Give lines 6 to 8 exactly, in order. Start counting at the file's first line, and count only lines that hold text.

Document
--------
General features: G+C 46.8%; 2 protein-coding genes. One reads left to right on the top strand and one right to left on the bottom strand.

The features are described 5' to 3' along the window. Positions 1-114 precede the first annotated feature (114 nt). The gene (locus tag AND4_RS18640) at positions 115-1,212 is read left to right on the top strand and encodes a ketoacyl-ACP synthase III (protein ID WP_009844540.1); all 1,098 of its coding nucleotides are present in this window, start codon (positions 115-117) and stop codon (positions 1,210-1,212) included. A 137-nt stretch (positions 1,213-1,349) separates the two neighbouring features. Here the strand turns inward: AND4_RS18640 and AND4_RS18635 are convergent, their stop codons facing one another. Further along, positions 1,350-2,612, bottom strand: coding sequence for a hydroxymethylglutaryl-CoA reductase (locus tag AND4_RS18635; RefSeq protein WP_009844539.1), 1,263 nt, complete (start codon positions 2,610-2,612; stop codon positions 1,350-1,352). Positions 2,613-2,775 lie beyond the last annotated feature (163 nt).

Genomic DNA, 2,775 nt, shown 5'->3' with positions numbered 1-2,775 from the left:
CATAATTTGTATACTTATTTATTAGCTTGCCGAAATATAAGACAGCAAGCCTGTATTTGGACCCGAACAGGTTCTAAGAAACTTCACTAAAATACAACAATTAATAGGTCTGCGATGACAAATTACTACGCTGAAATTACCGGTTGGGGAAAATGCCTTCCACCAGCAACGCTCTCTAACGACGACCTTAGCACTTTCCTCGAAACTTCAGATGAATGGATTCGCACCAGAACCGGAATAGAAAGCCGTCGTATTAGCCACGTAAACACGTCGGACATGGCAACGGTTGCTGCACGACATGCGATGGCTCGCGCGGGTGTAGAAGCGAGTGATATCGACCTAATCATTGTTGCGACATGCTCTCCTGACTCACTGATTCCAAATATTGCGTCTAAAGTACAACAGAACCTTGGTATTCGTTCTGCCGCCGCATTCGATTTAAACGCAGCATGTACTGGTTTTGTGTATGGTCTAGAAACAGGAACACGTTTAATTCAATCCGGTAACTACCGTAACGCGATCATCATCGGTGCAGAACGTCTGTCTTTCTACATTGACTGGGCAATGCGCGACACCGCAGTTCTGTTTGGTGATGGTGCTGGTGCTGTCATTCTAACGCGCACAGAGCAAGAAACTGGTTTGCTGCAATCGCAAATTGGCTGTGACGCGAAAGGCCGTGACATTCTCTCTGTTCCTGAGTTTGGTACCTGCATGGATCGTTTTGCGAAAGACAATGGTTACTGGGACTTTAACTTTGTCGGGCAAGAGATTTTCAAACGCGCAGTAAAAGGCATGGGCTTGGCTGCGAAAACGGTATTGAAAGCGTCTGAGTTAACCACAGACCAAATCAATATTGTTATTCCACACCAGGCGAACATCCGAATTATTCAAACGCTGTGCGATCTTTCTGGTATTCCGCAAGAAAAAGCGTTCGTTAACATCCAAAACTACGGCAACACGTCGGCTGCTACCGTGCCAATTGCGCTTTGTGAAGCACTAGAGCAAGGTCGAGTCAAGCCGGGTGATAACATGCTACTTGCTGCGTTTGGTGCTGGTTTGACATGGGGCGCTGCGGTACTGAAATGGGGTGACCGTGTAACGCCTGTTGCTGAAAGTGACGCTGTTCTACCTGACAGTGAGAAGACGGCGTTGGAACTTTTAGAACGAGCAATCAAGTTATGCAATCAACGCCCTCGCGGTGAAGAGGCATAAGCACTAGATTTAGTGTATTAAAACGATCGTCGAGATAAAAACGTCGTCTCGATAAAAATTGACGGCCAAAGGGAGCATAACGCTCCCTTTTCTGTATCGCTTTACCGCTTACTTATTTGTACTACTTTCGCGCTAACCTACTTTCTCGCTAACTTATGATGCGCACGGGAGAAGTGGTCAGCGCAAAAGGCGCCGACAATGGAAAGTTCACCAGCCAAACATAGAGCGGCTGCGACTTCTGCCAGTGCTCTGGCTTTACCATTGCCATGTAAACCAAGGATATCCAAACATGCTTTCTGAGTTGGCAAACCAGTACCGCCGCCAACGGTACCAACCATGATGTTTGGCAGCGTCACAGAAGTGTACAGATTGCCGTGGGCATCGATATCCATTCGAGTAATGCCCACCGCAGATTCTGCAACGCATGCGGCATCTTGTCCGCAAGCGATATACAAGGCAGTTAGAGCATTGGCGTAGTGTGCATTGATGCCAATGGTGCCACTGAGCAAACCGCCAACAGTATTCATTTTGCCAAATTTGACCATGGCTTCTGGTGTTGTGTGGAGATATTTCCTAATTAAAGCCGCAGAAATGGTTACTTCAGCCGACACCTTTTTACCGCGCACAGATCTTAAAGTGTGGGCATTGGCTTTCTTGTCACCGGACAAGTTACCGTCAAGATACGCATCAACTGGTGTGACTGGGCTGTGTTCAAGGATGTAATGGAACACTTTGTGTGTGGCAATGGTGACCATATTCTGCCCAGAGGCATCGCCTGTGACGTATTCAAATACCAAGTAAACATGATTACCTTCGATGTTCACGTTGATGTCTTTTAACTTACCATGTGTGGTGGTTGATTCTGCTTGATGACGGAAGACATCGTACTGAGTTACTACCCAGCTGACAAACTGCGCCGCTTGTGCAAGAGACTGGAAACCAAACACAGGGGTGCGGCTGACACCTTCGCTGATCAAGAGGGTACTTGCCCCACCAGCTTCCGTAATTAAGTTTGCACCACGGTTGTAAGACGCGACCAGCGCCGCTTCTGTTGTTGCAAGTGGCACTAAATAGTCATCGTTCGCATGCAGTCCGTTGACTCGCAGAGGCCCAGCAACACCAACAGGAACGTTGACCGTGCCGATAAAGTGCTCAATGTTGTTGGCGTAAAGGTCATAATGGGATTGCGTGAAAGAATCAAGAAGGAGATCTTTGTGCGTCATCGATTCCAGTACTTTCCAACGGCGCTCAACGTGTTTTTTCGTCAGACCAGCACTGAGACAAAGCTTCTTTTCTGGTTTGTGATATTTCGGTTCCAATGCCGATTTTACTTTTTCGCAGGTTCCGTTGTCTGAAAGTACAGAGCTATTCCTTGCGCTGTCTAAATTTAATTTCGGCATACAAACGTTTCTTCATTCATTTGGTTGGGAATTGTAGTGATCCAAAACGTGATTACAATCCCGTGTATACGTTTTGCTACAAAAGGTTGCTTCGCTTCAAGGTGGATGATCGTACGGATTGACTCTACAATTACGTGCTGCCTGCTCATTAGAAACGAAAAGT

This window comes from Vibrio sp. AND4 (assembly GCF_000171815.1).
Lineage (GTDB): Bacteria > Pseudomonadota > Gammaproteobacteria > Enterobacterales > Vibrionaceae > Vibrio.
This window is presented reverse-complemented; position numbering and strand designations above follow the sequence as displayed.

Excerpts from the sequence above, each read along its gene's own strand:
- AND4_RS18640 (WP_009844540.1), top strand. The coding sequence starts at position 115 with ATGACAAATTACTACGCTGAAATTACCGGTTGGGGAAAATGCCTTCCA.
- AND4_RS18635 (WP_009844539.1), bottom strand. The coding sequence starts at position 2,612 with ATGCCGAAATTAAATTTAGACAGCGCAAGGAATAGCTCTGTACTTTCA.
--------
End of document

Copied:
Lineage (GTDB): Bacteria > Pseudomonadota > Gammaproteobacteria > Enterobacterales > Vibrionaceae > Vibrio.
This window is presented reverse-complemented; position numbering and strand designations above follow the sequence as displayed.

Excerpts from the sequence above, each read along its gene's own strand: